The law of 22 March 2011, which overhauls the legal framework governing country code top level domains in France and its overseas territories, has now been published and will enter into force on 30 June 2011 (this law will be included in the French Code on Postal Services and Electronic Communications, Articles L.45-2 to L.45.8).
1. Scope of application
This law is intended to apply to the following top level domains : <.fr> France, <.gf> French Guiana, <.gp> Guadeloupe, <.mq> Martinique, <.yt> Mayotte, <.re> Réunion, <.pm> Saint-Pierre and Miquelon, <.bl> Saint Barthélémy, <.mf> Saint Martin, <.tf > French Southern Territories et <.wf > Wallis and Futuna.
2. Management of the domain names
Each of these top level domains will be attributed and managed by registries designated by regulation. These registries will be required, in particular, to prepare on an annual basis an activity report, to publish on a daily basis all domain names published and to provide full details on the cost of their services. They will also be required to establish non-discriminatory and transparent rules, guaranteeing compliance with the freedom to communicate and to trade and with intellectual property rights.
Upon entry into force of the law, registrars will have to be accredited, in accordance with a non-discriminatory and transparent procedure (new Article L.45-4 paragraph 1 of the French Code on Postal Services and Electronic communications).
3. Enlargement of registrants entitled to reserve these top level domains
As from 31 December 2011, the following persons will be entitled to reserve these top level domain names: individuals residing on the territory of the European Union and legal entities having their registered office or their principal establishment on the territory of one of the Member States of the European Union.
The reservation or renewal of a domain name can be refused or a domain name cancelled:
– if it is contrary to public policy or to accepted principles of morality or to the rights guaranteed by the Constitution or by statute;
– if it infringes intellectual property rights or individual rights, unless the registrant establishes a legitimate interest and is acting in good faith;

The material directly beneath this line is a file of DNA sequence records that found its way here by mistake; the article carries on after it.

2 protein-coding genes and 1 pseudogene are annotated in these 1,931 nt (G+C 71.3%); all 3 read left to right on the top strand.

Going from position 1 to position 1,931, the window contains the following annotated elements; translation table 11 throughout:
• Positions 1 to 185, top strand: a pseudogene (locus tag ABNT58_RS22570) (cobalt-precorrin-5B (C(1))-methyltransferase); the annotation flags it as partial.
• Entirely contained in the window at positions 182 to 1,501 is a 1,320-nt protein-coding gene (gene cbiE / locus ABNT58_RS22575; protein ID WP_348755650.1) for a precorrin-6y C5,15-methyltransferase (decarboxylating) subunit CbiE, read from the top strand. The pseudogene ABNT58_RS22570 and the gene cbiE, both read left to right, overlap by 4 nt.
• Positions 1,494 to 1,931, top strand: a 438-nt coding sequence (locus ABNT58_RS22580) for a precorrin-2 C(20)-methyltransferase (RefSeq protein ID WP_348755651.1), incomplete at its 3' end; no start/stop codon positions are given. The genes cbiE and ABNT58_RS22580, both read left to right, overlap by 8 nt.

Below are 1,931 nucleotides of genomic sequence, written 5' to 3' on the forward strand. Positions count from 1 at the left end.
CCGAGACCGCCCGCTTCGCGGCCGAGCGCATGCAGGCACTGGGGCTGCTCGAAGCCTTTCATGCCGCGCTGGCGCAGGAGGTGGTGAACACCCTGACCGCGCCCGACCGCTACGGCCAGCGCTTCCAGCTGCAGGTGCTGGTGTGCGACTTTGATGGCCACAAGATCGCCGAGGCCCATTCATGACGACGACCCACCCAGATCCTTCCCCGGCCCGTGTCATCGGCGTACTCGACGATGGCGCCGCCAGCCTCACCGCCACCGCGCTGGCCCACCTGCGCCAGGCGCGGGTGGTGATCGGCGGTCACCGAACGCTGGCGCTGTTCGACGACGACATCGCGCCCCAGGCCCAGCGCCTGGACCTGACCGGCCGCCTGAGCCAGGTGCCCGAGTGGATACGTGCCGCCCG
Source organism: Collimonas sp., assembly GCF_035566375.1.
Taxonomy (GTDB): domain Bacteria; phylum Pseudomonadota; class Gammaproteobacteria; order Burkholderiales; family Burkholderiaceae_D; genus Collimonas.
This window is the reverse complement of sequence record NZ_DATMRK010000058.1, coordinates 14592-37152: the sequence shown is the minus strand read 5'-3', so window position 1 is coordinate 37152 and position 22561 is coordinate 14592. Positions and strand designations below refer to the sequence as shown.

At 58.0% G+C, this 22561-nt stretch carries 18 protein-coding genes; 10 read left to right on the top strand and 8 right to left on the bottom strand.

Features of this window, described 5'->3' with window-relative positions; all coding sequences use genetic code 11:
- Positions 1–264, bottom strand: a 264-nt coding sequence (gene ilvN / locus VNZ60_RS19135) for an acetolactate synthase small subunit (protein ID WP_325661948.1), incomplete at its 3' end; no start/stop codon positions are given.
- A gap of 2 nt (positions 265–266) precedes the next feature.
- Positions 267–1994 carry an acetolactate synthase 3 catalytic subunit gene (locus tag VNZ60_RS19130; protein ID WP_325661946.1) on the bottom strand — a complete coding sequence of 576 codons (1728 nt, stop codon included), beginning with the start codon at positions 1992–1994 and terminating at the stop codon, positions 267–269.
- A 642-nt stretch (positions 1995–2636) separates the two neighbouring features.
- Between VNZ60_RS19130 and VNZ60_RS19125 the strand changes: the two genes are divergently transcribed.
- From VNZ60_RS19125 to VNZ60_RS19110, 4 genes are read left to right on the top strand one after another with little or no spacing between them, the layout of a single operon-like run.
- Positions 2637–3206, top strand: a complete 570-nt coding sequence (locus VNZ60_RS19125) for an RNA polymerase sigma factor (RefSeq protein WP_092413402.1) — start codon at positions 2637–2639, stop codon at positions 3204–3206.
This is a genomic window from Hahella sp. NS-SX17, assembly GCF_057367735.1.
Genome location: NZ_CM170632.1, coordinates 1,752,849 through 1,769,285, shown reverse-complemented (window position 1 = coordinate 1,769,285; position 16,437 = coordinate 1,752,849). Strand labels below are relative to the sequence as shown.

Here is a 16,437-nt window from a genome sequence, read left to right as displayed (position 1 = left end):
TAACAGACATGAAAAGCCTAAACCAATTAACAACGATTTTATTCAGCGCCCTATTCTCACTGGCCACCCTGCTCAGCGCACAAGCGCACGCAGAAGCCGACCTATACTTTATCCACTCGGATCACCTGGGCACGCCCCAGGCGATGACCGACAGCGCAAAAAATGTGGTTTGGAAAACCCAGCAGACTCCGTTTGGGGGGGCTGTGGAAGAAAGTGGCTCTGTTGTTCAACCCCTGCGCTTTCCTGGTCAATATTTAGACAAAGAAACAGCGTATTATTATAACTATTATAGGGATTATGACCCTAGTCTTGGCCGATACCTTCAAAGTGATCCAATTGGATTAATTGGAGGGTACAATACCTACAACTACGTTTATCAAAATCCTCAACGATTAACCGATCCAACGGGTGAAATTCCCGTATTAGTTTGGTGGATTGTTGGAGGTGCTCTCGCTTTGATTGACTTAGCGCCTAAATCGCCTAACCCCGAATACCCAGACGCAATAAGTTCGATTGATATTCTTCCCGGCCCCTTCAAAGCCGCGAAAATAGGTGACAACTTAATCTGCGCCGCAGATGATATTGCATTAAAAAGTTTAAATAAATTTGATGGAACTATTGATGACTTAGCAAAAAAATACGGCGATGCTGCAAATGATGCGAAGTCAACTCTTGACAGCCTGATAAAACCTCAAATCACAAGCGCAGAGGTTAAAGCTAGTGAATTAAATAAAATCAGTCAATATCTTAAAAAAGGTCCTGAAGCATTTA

– if it is identical or similar to a sign of the French Republic, a regional body or a national or local institution or service, unless the registrant establishes a legitimate interest and is acting in good faith.
This exception relating to a legitimate interest and good faith set out in the French Code on Postal Services and Electronic Communications does not correspond with the principle set out in the French Intellectual Property Code that acting in good faith does not exclude a finding of infringement.
The new law also provides for a dispute resolution procedure to be organised by the Registry. The rules governing such a procedure must be approved by the Minister in charge of Electronic Communications (new Article L.45-6 of the French Code on Postal Services and Electronic Communications).
Lastly, in a press release of 11 April 2011, the AFNIC, the current French top-level domain name registry announced the suspension of the alternative dispute resolution procedures, the PARL before WIPO’s Arbitration and Mediation Centre as from 15 April 2011 and the PREDEC as from 15 May 2011. However, the recommendation procedure before the Paris Arbitration and Mediation Centre, whose decision is not binding on parties, remains available. Accordingly, only court action, which is long and costly, will during a few weeks be the only binding procedure available to earlier right holders in relation to infringing domain names. Details on the new dispute resolution procedure, which should become available in the forthcoming weeks, are already much-awaited.